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Tennessee gas prices drop 3 cents over past week

Tennessee motorists saw a little relief at the pump over last week as gas prices fell three cents, on average, across the state. The Tennessee Gas Price average is now $3.06 which is nine cents cheaper than one month ago and $1.16 more than one year ago.  

The average price per gallon of regular unleaded in Coffee County is $3.09 – that is 3 cents over the state average and 26 cents below the national average of $3.35. That price is also 12 cents higher than neighboring Rutherford County and 26 cents more expensive than neighboring Bedford County.

The most expensive gas in the nation can be found out west, where motorists pay $4.68 cents per gallon.

“Consumers may be catching a break at the pump right now, but it’s not for a very good reason,” said Stephanie Milani, Tennessee Public Affairs Director, AAA – The Auto Club Group. “A potential COVID-19 induced economic slowdown hurts everyone and could prompt OPEC to slash production if oil prices drop too low.”

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  • 45% of Tennessee gas stations have prices below $3.00 
  • The lowest 10% of pump prices are $2.82 for regular unleaded 
  • The highest 10% of pump prices are $3.36 for regular unleaded

National Gas Prices

Pump prices continue to tumble as fears of a possible COVID-19 global economic slowdown pushed oil prices into the mid $60s per barrel—a price not seen since August. Also helping to ease upward pricing pressure was the decision by OPEC and its oil-producing allies not to cut production. The national average for a gallon of gas dipped 4 cents on the week to $3.35. For consumers, gasoline prices were last this low on October 20.

On December 2, OPEC and its allies, a group referred to as OPEC+, announced it would stick to its plan, for now, to raise production by 400,000 b/d in January. The move was likely in response to the Biden Administration’s call to increase supply to tame high fuel prices.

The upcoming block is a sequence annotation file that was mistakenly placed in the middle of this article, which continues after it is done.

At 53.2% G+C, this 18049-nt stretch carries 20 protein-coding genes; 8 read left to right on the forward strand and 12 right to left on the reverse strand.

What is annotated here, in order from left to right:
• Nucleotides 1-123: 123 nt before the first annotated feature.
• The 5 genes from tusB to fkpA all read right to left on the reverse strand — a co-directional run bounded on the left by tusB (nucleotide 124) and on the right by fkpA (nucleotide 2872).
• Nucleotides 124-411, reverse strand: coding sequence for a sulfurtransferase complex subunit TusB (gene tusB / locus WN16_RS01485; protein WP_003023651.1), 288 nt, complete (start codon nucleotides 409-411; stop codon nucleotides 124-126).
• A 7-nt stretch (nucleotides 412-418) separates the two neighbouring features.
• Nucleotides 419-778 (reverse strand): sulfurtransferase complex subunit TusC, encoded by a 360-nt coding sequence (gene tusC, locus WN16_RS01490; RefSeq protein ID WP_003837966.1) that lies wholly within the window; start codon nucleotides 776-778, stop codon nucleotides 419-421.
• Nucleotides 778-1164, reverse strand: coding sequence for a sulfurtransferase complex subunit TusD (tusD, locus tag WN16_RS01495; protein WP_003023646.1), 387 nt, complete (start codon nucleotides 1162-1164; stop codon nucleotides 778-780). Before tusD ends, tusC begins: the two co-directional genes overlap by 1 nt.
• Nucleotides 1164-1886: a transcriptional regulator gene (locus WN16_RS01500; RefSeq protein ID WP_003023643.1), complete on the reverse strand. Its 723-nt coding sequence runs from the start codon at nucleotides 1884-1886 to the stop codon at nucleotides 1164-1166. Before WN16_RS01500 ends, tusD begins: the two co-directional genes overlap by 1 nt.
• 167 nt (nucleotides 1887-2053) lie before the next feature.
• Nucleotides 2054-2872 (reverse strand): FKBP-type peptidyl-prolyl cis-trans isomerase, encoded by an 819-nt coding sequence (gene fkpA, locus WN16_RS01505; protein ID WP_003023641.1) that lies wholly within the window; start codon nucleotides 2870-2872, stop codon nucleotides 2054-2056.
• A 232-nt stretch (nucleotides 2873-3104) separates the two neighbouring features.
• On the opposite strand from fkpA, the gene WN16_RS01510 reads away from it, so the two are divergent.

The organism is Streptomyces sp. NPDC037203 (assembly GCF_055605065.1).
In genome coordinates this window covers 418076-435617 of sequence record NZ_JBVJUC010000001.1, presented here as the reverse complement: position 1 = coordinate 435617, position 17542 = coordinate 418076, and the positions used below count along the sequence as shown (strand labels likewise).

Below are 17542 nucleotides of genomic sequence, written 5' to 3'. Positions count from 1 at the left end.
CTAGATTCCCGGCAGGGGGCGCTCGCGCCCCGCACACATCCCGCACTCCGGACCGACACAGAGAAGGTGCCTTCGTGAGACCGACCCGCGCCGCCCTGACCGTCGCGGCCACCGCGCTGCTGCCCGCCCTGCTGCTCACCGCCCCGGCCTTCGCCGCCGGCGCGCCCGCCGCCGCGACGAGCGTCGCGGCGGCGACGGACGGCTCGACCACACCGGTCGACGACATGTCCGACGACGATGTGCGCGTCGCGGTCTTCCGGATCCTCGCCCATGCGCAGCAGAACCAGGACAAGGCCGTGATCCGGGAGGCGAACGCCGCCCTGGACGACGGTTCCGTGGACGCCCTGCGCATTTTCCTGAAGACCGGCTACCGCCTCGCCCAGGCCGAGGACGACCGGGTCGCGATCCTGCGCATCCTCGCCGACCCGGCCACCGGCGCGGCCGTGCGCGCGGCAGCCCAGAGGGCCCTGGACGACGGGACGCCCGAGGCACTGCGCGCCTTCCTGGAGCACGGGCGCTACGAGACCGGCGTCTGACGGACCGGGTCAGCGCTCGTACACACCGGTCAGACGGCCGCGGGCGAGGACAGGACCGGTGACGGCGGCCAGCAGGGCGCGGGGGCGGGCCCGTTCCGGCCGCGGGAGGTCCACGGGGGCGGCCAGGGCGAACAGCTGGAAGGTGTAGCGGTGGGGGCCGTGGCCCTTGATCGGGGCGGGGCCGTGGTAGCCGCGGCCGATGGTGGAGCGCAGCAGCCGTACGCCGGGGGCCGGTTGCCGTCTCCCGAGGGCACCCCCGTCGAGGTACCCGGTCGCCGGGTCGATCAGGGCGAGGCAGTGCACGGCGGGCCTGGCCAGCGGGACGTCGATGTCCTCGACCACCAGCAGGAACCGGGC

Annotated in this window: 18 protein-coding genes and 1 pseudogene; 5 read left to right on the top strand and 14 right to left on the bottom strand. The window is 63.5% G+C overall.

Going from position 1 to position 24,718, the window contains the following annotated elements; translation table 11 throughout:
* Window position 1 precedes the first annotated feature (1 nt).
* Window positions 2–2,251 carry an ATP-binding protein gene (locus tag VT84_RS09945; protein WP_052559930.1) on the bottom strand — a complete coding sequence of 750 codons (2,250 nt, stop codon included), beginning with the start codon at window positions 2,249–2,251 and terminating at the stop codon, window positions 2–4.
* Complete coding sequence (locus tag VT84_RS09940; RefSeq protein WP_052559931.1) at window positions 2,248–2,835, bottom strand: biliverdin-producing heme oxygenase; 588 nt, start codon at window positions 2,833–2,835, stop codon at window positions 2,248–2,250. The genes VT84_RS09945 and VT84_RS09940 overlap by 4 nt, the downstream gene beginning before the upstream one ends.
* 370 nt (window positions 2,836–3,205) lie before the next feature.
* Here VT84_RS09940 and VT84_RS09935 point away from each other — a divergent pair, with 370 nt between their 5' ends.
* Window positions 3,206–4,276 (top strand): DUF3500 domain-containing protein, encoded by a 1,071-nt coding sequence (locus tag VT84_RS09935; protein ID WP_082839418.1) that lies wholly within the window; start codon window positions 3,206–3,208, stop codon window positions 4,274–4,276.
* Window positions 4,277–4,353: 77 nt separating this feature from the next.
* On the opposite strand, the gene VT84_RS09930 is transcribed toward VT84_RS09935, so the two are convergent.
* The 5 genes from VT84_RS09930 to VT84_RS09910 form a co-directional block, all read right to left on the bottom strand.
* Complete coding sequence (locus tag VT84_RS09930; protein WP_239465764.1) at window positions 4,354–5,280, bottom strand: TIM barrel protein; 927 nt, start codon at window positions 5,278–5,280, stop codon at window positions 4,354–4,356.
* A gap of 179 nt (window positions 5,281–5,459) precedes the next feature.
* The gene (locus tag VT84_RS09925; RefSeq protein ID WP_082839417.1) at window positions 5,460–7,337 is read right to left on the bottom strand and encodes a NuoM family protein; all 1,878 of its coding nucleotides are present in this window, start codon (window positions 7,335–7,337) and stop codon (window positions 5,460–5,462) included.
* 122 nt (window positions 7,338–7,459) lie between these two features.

According to new data from the Energy Information Administration (EIA), total domestic gasoline stocks increased by more than 4 million bbl to 215,422 million bbl last week. Meanwhile, gasoline demand dipped from 9.3 million b/d to 8.8 million b/d. The slight decrease in demand contributed to falling prices, while lower crude prices also put downward market pressure on pump prices.

Today’s national average of $3.35 is seven cents less than a month ago and $1.19 more than a year ago.

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National Oil Market Dynamics

At the close of last week’s formal trading session, WTI decreased 24 cents to settle at $66.26. Crude oil prices decreased last week due to uncertainty of the COVID-19 omicron variant’s impact on demand and the announcement that OPEC+ will ramp up production by 400,000 b/d in January. Additionally, EIA reported minimal draws on U.S. commercial crude oil inventories, which decreased by 900,000 bbl from the previous week to 433.1 million barrels. This week, crude oil prices could continue to fluctuate. Market watchers will keep a close eye on crude oil inventories and the impact that the omicron variant has on demand.

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